Next Article in Journal
Self-Alignment MEMS IMU Method Based on the Rotation Modulation Technique on a Swing Base
Next Article in Special Issue
Crowdsourcing-Assisted Radio Environment Database for V2V Communication
Previous Article in Journal
Discrimination of Temperature and Strain in Brillouin Optical Time Domain Analysis Using a Multicore Optical Fiber
Previous Article in Special Issue
A Vehicular Mobile Standard Instrument for Field Verification of Traffic Speed Meters Based on Dual-Antenna Doppler Radar Sensor
Article Menu
Issue 4 (April) cover image

Export Article

Open AccessArticle
Sensors 2018, 18(4), 1177; https://doi.org/10.3390/s18041177

Vehicular Visible Light Networks for Urban Mobile Crowd Sensing

CNR-IEIIT, v.le Risorgimento, 2, 40136 Bologna, Italy
*
Author to whom correspondence should be addressed.
Received: 19 March 2018 / Revised: 6 April 2018 / Accepted: 10 April 2018 / Published: 12 April 2018
(This article belongs to the Special Issue Smart Vehicular Mobile Sensing)
View Full-Text   |   Download PDF [1269 KB, uploaded 3 May 2018]   |  

Abstract

Crowd sensing is a powerful tool to map and predict interests and events. In the future, it could be boosted by an increasing number of connected vehicles sharing information and intentions. This will be made available by on board wireless connected devices able to continuously communicate with other vehicles and with the environment. Among the enabling technologies, visible light communication (VLC) represents a low cost solution in the short term. In spite of the fact that vehicular communications cannot rely on the sole VLC due to the limitation provided by the light which allows communications in visibility only, VLC can however be considered to complement other wireless communication technologies which could be overloaded in dense scenarios. In this paper we evaluate the performance of VLC connected vehicles when urban crowd sensing is addressed and we compare the performance of sole vehicular visible light networks with that of VLC as a complementary technology of IEEE 802.11p. Results, obtained through a realistic simulation tool taking into account both the roadmap constraints and the technologies protocols, help to understand when VLC provides the major improvement in terms of delivered data varying the number and position of RSUs and the FOV of the receiver. View Full-Text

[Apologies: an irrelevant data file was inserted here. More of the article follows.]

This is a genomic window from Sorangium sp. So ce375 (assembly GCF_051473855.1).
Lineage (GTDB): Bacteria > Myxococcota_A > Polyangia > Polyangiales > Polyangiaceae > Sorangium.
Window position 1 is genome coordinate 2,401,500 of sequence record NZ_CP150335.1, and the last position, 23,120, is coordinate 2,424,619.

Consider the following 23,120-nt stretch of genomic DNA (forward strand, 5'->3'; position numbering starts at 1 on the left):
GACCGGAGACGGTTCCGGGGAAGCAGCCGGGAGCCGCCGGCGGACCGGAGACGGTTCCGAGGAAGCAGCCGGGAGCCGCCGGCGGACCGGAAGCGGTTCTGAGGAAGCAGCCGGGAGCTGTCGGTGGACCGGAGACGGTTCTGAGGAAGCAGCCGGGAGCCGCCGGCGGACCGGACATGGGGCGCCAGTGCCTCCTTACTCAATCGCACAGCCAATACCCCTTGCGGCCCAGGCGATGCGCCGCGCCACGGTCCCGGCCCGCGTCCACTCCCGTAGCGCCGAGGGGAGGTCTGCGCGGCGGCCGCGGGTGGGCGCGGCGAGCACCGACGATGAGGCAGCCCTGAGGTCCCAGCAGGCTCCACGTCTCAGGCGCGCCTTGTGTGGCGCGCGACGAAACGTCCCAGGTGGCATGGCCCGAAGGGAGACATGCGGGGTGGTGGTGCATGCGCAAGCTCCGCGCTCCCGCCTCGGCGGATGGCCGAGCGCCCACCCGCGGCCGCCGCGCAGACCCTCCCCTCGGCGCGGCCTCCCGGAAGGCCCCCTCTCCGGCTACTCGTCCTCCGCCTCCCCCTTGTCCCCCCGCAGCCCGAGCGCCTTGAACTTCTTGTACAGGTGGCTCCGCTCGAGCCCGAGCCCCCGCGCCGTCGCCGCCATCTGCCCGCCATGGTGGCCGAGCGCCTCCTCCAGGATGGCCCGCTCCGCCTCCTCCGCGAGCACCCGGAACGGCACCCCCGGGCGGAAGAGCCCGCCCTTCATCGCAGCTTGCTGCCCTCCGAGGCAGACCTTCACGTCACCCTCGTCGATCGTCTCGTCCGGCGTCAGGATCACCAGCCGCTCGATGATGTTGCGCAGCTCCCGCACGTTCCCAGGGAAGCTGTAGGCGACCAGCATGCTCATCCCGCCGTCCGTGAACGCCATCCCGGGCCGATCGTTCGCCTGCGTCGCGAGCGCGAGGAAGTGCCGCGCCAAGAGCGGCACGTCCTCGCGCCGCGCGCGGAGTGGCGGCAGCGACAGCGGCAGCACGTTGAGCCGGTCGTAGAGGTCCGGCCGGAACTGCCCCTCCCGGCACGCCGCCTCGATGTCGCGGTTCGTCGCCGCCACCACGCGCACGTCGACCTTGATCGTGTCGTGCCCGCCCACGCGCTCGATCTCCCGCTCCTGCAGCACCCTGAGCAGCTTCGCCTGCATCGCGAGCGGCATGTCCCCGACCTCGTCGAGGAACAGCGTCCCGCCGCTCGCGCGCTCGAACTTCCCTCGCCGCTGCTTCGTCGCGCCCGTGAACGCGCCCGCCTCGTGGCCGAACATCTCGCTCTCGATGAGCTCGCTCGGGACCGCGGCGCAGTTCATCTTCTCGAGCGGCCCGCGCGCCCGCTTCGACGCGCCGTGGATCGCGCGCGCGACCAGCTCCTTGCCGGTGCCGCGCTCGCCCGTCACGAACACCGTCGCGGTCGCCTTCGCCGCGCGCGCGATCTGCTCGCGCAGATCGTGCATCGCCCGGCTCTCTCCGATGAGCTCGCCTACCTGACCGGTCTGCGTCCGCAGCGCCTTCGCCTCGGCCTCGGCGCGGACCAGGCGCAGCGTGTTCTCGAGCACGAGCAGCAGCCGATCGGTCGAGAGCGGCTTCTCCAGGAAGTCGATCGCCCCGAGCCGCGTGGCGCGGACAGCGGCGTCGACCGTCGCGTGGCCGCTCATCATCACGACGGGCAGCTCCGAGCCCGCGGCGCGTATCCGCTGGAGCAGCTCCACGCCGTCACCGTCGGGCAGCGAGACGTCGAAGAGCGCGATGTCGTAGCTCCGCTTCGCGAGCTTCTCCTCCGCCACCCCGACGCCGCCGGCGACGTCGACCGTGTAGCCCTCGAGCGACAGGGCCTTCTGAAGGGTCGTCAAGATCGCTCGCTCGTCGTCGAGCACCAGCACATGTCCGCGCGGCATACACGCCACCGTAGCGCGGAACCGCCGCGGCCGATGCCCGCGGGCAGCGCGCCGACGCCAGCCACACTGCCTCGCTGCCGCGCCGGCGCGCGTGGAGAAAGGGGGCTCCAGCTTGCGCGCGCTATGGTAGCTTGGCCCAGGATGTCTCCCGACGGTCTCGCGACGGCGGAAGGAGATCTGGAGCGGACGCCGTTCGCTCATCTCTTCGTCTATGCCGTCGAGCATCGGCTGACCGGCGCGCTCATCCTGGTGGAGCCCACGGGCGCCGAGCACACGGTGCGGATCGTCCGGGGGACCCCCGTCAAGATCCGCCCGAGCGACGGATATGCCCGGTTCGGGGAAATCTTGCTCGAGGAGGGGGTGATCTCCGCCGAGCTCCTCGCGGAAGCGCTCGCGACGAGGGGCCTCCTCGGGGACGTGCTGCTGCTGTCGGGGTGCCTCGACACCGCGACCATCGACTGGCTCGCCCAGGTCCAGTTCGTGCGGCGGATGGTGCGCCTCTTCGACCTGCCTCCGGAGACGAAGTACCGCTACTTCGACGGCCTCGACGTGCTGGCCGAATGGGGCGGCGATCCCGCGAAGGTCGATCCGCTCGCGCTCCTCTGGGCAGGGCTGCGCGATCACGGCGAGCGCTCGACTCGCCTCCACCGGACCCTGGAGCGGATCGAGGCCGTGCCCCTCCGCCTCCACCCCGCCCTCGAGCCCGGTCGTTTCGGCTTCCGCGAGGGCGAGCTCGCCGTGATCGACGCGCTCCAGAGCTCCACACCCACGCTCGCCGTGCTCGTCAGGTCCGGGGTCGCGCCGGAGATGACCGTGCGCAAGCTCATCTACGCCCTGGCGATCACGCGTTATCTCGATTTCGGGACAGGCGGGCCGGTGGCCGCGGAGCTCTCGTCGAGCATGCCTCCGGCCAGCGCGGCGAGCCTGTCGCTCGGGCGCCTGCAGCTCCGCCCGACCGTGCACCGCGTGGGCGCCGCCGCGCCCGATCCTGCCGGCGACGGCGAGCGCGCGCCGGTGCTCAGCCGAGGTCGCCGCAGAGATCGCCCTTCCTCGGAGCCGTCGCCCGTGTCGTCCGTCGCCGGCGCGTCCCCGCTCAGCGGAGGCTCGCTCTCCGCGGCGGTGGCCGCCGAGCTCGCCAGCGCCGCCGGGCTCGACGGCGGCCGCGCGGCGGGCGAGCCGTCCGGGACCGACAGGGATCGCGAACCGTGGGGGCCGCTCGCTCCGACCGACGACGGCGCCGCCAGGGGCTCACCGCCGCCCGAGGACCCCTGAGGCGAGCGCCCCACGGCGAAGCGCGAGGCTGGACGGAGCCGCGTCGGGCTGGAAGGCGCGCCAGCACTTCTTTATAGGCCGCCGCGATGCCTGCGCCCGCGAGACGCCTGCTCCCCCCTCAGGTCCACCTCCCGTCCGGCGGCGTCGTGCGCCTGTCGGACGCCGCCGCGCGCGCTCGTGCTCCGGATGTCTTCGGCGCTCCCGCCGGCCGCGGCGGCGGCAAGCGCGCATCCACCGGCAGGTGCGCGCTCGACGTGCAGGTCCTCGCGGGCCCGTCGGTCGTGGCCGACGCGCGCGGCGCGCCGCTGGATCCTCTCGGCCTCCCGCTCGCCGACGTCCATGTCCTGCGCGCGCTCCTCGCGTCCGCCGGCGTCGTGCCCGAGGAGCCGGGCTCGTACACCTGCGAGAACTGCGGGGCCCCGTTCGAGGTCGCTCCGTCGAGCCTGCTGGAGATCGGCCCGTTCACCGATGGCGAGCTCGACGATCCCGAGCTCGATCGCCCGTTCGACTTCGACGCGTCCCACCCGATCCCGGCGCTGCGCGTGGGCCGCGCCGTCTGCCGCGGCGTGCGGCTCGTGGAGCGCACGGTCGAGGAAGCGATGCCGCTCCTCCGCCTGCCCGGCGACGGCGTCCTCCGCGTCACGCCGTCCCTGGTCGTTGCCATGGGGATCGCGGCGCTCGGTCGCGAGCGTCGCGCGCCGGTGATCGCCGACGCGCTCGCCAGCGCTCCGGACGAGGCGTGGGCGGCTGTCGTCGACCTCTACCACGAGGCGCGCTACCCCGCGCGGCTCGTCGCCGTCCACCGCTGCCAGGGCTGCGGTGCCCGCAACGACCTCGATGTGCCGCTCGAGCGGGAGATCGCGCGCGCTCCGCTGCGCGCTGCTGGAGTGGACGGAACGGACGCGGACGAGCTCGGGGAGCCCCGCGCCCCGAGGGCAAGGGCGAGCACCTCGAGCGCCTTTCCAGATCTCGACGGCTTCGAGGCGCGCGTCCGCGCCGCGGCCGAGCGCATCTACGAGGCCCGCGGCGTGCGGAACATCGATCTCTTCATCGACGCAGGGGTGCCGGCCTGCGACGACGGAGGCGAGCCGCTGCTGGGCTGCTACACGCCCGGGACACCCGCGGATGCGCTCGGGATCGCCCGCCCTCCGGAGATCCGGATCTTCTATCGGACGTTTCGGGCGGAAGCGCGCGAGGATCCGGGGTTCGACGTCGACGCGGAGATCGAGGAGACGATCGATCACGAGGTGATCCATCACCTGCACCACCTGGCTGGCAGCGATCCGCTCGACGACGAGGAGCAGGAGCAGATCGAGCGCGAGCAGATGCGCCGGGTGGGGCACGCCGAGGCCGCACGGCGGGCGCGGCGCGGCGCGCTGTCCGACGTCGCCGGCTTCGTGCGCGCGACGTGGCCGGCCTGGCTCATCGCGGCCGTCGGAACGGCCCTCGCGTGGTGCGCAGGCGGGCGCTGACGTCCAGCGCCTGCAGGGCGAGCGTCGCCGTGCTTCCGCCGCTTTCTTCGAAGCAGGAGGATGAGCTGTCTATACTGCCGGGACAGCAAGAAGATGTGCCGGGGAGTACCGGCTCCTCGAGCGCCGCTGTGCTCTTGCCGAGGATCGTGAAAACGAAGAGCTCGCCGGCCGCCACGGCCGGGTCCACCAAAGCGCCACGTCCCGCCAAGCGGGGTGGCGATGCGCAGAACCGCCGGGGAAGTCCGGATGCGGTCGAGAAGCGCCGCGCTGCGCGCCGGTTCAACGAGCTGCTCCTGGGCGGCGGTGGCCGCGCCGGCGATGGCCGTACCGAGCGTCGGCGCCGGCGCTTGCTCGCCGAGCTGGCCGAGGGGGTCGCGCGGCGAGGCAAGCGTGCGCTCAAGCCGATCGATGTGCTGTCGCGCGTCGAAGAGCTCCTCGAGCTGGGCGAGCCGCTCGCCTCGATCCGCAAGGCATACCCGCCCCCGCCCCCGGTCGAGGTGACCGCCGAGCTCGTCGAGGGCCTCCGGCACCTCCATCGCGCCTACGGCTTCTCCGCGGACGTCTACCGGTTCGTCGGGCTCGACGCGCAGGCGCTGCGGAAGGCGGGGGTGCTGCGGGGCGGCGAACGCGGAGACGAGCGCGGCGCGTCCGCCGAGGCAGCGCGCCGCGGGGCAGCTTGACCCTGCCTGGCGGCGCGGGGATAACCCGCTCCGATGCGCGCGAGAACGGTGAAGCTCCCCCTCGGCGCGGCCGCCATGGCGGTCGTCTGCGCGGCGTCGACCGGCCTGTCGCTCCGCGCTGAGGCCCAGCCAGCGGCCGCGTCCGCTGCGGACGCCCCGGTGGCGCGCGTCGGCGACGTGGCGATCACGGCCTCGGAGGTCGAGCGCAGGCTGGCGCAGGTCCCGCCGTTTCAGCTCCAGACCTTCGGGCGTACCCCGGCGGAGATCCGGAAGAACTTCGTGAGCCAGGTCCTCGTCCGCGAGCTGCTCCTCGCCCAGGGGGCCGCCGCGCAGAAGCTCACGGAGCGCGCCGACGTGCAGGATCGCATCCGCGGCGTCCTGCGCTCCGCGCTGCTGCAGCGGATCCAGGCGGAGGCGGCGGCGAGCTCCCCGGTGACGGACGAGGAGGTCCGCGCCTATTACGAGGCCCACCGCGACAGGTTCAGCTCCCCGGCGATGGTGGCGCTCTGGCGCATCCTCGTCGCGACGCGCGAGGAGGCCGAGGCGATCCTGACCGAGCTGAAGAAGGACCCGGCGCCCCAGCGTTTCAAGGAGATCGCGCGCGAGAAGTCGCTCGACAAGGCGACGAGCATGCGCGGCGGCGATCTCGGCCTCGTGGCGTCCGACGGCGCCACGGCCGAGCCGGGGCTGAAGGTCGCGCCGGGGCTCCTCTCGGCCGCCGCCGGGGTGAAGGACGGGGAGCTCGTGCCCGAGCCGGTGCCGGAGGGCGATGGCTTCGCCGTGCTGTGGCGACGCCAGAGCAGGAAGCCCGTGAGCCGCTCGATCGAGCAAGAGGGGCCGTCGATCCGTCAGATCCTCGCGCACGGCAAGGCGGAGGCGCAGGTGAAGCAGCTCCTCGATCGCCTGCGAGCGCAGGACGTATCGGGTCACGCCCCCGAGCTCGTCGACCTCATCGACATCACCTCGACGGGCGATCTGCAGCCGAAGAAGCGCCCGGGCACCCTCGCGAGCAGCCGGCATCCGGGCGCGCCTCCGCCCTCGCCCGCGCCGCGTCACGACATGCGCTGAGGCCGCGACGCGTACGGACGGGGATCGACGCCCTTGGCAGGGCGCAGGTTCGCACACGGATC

Keywords: connected vehicles; vehicular networks; visible light communications; IEEE 802.11p; DSRC; complementary technologies; heterogeneous networks; crowd sensing, offloading connected vehicles; vehicular networks; visible light communications; IEEE 802.11p; DSRC; complementary technologies; heterogeneous networks; crowd sensing, offloading
Figures

Figure 1

This is an open access article distributed under the Creative Commons Attribution License which permits unrestricted use, distribution, and reproduction in any medium, provided the original work is properly cited. (CC BY 4.0).
SciFeed

Share & Cite This Article

MDPI and ACS Style

Masini, B.M.; Bazzi, A.; Zanella, A. Vehicular Visible Light Networks for Urban Mobile Crowd Sensing. Sensors 2018, 18, 1177.

Show more citation formats Show less citations formats

Note that from the first issue of 2016, MDPI journals use article numbers instead of page numbers. See further details here.

Related Articles

Article Metrics

Article Access Statistics

1

Comments

[Return to top]
Sensors EISSN 1424-8220 Published by MDPI AG, Basel, Switzerland RSS E-Mail Table of Contents Alert
Back to Top